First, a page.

Jesus even called Herod, one of the tetrarchs at the time, a fox. Again, calling someone an animal was to call them less than a human, or basically an insult. By today's standards, Jesus called His human king a "filthy bitch".

But you see, in the Bible, God always has a reason for using strong language: to bring people to repentance and to call out the ugly truth as He sees it happening.

The imagery of unused bloody egg cells was to make Israel realize their frailty, idolatry, and need for God, the same God they had rejected time and again.

Jesus called the Pharisees "snakes" because they were acting like animals (in their time like vipers poisoning what was good)! They knew the law but twisted it to fill their own cravings of greed and power. These "holy men of God" were stealing properties from widows and orphans and even stealing from their own people with the exhorbitant seller fees at the temple. Charging interest to your own people was a crime by Jewish law. Yep, Caiaphas the high priest was in on that too so he could gain money. Yet, despite their corrupt behavior they were oh-so pious on the outside. No wonder they were called hypocrites. They were great actors (hypocrite's Greek meaning is basically "an actor")!

Jesus called Herod a "fox" because a fox was ritually unclean to eat back in their day. Herod, a Jew, forewent what he knew about this moral and cultural law and instead acted like a pagan. Here's some of what he did per Richard Floyd's blog:

"Though Herod often tried to appear the pious Jewish leader, he had more than a few problems maintaining the loyalty of his Jewish subjects. His first problem was his very authority. He had been put in power by Caesar Augustus, the Roman Emperor, in 4 BC. And then in 17 AD, to honor his Roman overlords, he build a grand new capital city named Tiberius, after the current emperer, only to discover that it was built on top of an old Jewish cemetery. No pious Jew ever entered it, and it was inhabited almost exclusively by Greeks and Romans.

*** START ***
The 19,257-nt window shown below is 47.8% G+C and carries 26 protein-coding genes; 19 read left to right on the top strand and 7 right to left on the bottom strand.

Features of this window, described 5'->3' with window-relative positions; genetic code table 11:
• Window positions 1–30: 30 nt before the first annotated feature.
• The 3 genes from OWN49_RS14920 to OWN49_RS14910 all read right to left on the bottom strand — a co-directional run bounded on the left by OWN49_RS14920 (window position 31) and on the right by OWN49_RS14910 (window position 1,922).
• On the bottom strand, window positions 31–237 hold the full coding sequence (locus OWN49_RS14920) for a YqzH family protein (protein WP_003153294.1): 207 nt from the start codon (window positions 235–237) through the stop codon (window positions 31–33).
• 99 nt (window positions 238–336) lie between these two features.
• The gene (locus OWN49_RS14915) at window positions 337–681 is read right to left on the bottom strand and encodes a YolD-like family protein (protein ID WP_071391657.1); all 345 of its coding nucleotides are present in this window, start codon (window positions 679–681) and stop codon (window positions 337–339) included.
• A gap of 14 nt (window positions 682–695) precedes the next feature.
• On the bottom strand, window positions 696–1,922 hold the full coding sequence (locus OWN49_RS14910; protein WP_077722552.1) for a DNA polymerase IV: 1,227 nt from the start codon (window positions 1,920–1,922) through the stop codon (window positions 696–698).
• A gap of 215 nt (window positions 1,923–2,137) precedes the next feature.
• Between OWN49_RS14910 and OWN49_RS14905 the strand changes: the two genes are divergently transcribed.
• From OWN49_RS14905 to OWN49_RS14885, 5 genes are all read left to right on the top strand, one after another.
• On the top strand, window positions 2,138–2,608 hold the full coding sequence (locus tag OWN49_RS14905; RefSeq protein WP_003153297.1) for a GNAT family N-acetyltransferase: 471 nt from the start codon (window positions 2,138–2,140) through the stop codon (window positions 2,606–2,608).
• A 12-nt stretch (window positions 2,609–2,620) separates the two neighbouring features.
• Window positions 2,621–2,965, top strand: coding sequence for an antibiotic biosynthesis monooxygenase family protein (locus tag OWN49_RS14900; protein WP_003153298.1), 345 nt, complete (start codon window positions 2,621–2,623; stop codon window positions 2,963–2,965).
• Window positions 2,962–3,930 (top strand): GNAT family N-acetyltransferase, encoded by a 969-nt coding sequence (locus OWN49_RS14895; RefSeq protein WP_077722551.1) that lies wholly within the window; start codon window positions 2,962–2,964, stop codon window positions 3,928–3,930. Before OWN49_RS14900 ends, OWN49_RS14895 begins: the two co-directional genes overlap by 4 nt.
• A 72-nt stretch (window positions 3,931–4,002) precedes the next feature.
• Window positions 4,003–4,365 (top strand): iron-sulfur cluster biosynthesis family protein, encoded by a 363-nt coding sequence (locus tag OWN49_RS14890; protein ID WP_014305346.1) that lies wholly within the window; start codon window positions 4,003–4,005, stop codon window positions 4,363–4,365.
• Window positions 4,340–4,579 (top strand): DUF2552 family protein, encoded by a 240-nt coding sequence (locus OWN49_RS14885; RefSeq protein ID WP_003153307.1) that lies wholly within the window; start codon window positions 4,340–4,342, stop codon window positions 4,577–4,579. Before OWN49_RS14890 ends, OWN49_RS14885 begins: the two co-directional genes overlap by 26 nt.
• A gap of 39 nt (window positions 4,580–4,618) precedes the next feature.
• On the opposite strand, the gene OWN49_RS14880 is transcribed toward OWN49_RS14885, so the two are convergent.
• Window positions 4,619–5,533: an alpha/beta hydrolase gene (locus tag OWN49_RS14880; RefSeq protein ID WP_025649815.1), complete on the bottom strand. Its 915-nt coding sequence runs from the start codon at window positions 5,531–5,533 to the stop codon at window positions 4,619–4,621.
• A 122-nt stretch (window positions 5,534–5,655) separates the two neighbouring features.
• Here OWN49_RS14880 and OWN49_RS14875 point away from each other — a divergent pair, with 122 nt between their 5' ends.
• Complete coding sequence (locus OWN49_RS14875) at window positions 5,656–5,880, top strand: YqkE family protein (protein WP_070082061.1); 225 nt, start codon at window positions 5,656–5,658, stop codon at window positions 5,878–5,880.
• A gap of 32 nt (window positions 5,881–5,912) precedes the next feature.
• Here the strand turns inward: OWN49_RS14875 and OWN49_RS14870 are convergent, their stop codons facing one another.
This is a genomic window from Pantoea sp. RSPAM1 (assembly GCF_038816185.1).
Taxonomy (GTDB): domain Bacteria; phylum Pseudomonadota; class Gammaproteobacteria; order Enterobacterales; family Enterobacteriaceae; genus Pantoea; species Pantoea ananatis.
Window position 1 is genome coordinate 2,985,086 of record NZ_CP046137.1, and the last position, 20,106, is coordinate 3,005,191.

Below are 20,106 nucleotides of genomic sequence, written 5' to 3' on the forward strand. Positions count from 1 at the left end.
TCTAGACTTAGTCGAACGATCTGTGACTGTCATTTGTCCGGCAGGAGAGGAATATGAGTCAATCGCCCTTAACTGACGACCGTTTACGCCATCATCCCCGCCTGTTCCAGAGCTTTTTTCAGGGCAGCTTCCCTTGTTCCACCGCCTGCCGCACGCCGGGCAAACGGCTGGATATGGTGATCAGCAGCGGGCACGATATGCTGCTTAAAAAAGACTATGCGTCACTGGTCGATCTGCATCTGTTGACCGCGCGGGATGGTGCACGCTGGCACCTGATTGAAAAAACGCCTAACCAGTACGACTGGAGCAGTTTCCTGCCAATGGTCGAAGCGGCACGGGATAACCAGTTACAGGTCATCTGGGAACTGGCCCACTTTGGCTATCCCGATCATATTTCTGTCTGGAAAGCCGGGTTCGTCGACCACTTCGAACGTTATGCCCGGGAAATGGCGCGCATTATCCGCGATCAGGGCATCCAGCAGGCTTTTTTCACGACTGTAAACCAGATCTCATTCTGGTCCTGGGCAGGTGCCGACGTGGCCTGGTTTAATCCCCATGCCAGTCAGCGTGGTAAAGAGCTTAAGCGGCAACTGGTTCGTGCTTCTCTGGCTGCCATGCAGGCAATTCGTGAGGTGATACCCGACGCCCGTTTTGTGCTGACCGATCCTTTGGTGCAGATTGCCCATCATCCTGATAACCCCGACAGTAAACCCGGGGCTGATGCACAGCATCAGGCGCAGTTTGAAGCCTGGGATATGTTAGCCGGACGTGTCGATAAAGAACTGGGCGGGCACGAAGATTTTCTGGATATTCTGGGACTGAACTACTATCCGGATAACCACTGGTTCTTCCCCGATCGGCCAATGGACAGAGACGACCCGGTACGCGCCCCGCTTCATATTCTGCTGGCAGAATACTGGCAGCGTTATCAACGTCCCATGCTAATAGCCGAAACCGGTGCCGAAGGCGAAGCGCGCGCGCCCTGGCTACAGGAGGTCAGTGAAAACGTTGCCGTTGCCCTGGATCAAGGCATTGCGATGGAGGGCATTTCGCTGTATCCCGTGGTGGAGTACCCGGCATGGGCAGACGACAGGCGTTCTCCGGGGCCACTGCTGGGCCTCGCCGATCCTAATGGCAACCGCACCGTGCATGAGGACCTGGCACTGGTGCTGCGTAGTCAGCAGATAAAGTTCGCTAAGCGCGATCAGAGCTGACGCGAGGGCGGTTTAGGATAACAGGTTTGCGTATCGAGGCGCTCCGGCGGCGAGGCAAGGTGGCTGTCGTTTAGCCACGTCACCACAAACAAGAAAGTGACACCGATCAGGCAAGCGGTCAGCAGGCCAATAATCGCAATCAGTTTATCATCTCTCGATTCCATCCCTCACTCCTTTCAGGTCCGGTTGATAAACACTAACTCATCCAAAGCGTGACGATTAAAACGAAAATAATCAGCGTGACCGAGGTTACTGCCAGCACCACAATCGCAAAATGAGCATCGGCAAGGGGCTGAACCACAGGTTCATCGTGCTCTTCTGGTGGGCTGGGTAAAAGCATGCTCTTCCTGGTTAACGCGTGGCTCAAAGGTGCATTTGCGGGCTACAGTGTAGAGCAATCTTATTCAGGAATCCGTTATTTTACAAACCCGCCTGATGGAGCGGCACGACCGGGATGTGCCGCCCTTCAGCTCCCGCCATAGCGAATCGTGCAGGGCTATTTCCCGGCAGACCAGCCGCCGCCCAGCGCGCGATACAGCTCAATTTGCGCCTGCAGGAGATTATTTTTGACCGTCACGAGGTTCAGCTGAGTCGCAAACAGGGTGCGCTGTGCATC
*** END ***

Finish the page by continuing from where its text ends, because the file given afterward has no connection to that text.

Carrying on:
Then he also had serious women problems. He divorced his first wife, which had been a political union, as she was the daughter of an Arab ruler, in order to marry Herodius. She had been the wife of his half brother, also called Herod just to confuse us. It was not unheard of in those days to marry the ex-wife of one’s brother, but she was also the daughter of another half-brother, Aristobulus. Marriage to one’s niece was also permitted, but marriage to a woman who was both one’s sister-in-law and ones’ niece was irregular, or as my kids might say, “sketchy.”

It was this Herod who had John the Baptist killed. John had been a persistent critic of Herod for his dubious marriage and his general immorality. The Gospels say he had John killed because he had promised his daughter Salome anything she wanted if she danced for him, and John’s head on a platter is what she wanted. The historian Josephus wrote that Herod’s subjects believed that the war that broke out in 36 AD with the Arabs (recall the first divorced wife), and the subsequent Arab military successes, were divine punishment for Herod’s many transgressions."

How does this coincide with Martin Luther? Well, noting the examples mentioned above, it seems Luther did what the Lord also did as well: calling sin as it is and using very strong language to bring people to repentance, even if by today's standards it doesn't seem "proper" or "polite" or the Roman Catholic authorities who heard him got offended instead of repenting.

Luther was against the "sanitized" religion of his time and...to the best of his ability...wanted to bring it back to what was in the Bible.

  • 1
    I don't quite understand why you needed to compare here what Luther did to what God did. God is God the Creator, while Luther is not a creator, nor God, but merely a creature. The Creator by definition has the right to do a lot of things that creatures by definition cannot. Likewise, the fact that the Creator does certain things does not at all mean that creatures are, therefore, allowed to do the same things. – brilliant Nov 14 at 5:12
  • While you do have a point, I compared both so people would have further reference as to why Luther wrote what he wrote, said what he said, or did what he did. Does it mean we should do it often? Absolutely not. There is a time and season for everything. But in the cases of Luther, him standing up against the Pharisees of his day somewhat mirrored what Christ did to the Pharisees of His day. – Philip Nov 14 at 6:49
  • I see. You do have a point, too. – brilliant Nov 14 at 14:16
  • Glad we could see eye to eye. That was awesome. :D – Philip Nov 14 at 14:37

Your Answer

By clicking "Post Your Answer", you acknowledge that you have read our updated terms of service, privacy policy and cookie policy, and that your continued use of the website is subject to these policies.

Not the answer you're looking for? Browse other questions tagged or ask your own question.